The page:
Your upcoming movie Horse - in a few words, what is it about?
A man seeks vengeance upon the men who murdered his horse.
What inspired you to write Horse
in the first place?
I grew up on a farm and have always
loved animals, hell, Iíve been a vegan
for over 20 years. Anyway, I had rescued a wonderful little rabbit that
was dumped on the street near where I live, and we became instant friends.
It may sound funny, but we really had an instant connection. Well,
unfortunately, he was killed by a neighbor's dog. I was devastated, but
through that tragedy Horse was born.
Why a Western?
Is that a genre especially dear to you, and your genre favourites?
it was when I was kicked by horse when I was 10 or the countless
times of watching The Searchers with my father, either way, the Western is
my favorite genre, and one that Iím dying to explore.
there anything you can tell us yet about the look you will be going for
Itís a very dark and claustrophobic
story that I plan to shoot on film and
in scope. Think the look of Nick Rayís Bigger Than Life as a Western set
in a cave.
Over the decades, the Western genre
has grown increasingly brutal and graphic ... and since you have a horror
background: How far do you intend to go in terms of violence and gore?
I plan to portray the violence as extreme and realistic as possible. No
you can give away about your cast yet?
It might be waaay
to early to ask, but any idea when the film's going to be released onto
the general puclic?
Hopefully before the end of 2013.
Let's go back to the beginnings of
your career: What got you into filmmaking in the first place, and did you
receive any formal training on the subject?
At 16, I
dropped out of high school to work full time at a United Artists
movie theater, started out as an usher and within a year I was asst.
Learning how to assemble 35mm prints and run Ďem through the
projector was best part of the job. Having films like Dances with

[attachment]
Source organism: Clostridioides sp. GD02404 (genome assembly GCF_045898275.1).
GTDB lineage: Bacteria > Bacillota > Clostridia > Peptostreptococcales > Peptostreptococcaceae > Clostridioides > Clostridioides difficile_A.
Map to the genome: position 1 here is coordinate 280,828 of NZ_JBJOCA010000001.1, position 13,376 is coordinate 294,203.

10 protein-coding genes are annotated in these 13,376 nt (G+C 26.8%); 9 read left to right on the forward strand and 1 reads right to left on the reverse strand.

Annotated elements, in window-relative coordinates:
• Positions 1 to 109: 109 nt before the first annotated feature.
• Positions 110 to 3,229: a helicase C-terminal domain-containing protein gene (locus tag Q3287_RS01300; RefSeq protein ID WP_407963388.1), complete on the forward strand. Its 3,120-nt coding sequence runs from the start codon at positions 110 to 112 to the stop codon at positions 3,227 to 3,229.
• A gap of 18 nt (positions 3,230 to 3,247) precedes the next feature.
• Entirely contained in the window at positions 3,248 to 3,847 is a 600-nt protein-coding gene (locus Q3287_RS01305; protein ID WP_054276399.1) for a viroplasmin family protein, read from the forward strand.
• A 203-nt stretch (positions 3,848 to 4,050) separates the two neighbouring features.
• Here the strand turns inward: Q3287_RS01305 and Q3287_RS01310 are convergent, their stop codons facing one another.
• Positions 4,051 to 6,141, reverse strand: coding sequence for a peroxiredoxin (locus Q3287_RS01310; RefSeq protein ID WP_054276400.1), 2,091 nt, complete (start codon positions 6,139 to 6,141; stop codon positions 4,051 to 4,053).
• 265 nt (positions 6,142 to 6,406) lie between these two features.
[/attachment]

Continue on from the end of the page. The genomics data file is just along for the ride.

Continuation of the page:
Body Parts, The Doors, Silence of the Lambs, Robot
Jox, Popcorn and Barton
Fink pass through my fingers and flicker up on that big white screen was
truly a magical experience. From that moment on, the dream was realized
and I began to reach for the silver screen.
I got my GED and enrolled in community college while working nights at a
video store. In my theater class I was able to write and direct a play
about a homicidal butcher called Dead Meat - it was very bloody and
received a standing ovation from the class. Actually, that experience was
so electrifying that I packed my car and drove from Minnesota to Hollywood
the very next day. Luckily, Lori, my babysitter growing up, was married to
producer Mike Leahy (Pulse, Feast) and he gave me my first job as a
production assistant on the film Back to Back starring Michael
Working on numerous productions over the next 2 years was my film school;
I learned everything from loading a camera to cutting on an Avid. I just
stuck my nose anywhere and everywhere, watched, listened and learned.
feature was, I believe, Unspeakable. What can you tell us about
that one, and how do you feel about it from today's point of view?
sold my house to make Unspeakable and never saw a dime from Troma.
During filming, half of the crew quit by the 2nd day, stealing film,
lights and sound rolls along with them. Ah, it was a failure on many
levels, but I learned a lot from my mistakes, so the pain is not all too
the beginning of your career, you have also worked for legendary Troma
quite a bit, right? What can you tell us about your time with the company?
is awful and I prefer not to speak of them.
film of yours has way too good a title to go unmentioned: Easter Bunny,
A good title goes a long way.
As we speak, you're also in
pre-production of another film of yours, Dances with Werewolves.
What can you tell us about that one?
Dances with Werewolves is set during the
Civil War, centering on Confederate soldiers having
escaped a Union prison camp, only to be hunted by Native American
shape-shifting werewolves. My producer Roham Ghodsi has been working
tirelessly on raising the budget and itís on track to begin shooting in
early 2013 thanks to his efforts. I'm very excited.
Other films of
yours you'd like to talk about?
The great guys over at Cine
du Monde have just put out a region free deluxe
edition of The Ghouls thatís jam packed with special features that Iím
very proud of.
Any future projects
Iíve got a Sci-Fi project kicking
around in my head that Iíll start
Filmmakers who inspire you?
Feeling lucky ?
any of my partnershops yourself
for more, better results ?
The links below
will take you
Ford, Hawkes, Fuller, Leone, Welles, Bava [Mario
Bava biography - click here], Bresson,
Ray, KurosawaÖ ah, I can go on and on, the list is endless.
Midnight Cowboy, Pickpocket,
The Naked Prey, Videodrome, Wages of Fear, 7
Men From Now, Ed Wood, The Friends of Eddie Coyle, The 7th
Electra Glide in Blue, The Culpepper Cattle Co. to name a few.
... and of course, films you really
Some shit that comes to mind would be Centurion,
The Raven and anything
from The Asylum.
Your/your movie's website, Facebook,
Kickstarter, whatever else?
Anything else you are dying
to mention and I have merely forgotten to ask?
does it, thank you for the great questions.
for the interview!